A four-year degree in architectural technology has just been approved. Other four-year offerings will be in varied fields including business, computer art and design, human services, telecommunications, culinary arts and laboratory and vocational technologies.

"We're a work force degree operation," Rezak said. "All of our degrees lead to specific careers."

Erie Community College also plans to "position itself as a leader in work force preparation in the next millennium," President William J. Mariani said.

"Whatever the need: two-year transfer preparation, development education, job skills upgrading, two-year degree completion with direct entry into employment, or short-term retraining -- we must provide our students with the professional and technical resources that businesses and industries need to be world-class competitors."

Significant advances expected in the coming year at some other area institutions include:

Buffalo State College -- Major renovations of historic Moot Hall and of the bookstore on the Elmwood Avenue campus is getting under way. Moot will become the college's "one-stop shopping" site for admissions, registration, financial aid and student accounts. The bookstore also will be expanded, to include a literary cafe and an academic media center. Both projects are slated for completion in 2001.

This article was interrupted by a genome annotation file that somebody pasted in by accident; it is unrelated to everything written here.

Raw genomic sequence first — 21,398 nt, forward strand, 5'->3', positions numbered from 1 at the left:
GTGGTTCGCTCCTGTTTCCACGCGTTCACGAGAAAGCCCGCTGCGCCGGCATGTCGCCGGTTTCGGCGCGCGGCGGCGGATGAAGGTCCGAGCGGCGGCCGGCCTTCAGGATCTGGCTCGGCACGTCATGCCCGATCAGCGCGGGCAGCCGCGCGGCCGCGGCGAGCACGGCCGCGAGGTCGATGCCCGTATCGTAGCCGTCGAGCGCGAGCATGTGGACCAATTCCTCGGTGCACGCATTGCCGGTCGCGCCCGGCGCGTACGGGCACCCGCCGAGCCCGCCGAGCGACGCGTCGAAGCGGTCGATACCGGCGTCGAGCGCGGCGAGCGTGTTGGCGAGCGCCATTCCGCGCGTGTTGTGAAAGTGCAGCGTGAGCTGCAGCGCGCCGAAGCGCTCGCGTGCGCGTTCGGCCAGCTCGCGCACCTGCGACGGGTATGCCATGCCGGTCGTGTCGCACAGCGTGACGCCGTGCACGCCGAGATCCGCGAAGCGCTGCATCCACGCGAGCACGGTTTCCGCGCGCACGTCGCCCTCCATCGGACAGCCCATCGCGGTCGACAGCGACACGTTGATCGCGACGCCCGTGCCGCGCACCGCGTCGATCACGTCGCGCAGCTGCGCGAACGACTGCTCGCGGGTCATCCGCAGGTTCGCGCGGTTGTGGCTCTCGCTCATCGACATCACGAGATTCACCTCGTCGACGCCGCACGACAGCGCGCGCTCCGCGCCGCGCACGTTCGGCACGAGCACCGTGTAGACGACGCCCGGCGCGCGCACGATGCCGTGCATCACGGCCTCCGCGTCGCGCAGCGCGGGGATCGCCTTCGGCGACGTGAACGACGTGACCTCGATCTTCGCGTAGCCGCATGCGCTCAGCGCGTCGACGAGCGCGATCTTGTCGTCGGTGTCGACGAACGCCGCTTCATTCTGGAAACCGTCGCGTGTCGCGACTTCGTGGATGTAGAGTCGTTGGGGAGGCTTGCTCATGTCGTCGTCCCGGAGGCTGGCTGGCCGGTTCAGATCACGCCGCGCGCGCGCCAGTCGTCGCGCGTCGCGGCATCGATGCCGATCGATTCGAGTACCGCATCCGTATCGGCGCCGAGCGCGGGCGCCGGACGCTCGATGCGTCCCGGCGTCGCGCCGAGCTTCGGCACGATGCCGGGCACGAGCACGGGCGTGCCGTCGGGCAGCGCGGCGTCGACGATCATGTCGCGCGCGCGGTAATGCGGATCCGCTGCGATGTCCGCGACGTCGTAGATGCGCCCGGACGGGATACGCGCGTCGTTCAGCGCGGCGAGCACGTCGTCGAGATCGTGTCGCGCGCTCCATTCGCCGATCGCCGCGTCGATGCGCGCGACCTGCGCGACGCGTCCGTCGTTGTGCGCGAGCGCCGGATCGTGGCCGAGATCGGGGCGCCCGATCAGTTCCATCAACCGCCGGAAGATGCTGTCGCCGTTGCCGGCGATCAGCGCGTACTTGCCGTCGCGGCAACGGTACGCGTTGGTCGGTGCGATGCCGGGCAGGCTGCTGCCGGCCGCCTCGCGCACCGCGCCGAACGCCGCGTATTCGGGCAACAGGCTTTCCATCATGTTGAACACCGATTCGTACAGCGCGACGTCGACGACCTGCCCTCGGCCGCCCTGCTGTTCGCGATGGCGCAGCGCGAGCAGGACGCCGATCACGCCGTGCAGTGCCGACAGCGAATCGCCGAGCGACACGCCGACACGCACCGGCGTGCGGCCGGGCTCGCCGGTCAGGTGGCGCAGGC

Fredonia State College -- New initiatives will include development of programs in African-American, Latino and Native American studies; a new teacher training program for teachers of bilingual students, and a McNair Scholars Program providing support for 30 low-income or first-generation students so they might pursue graduate studies.

"No longer can a college succeed merely by being all things to all people," said Fredonia State President Dennis L. Hefner.

"Each educational program must generate a value added that can be defined and measured in order to survive in what will become an ever increasingly competitive environment."

Hilbert College -- An honors program will begin at this Hamburg institution in the fall, with the goal of attracting more high-quality, first-time college and transfer students.

Men's volleyball and women's cross country and lacrosse will be added to Hilbert's athletic program, and expansion of the college's Hafner Recreation Center as well as upgrades of its residence hall will be started in 2000.

St. Bonaventure University -- After successful completion of $7 million in construction and renovations on its Olean campus in 1999, the university will launch a Franciscan Center for Social Concern, to educate students about the issues concerning the poor and the marginal, and how to serve and advocate for them.

Daemen College -- The Snyder college's recently established telemedicine network linking rural New York communities with Buffalo-area resources will get an improved network broad band link.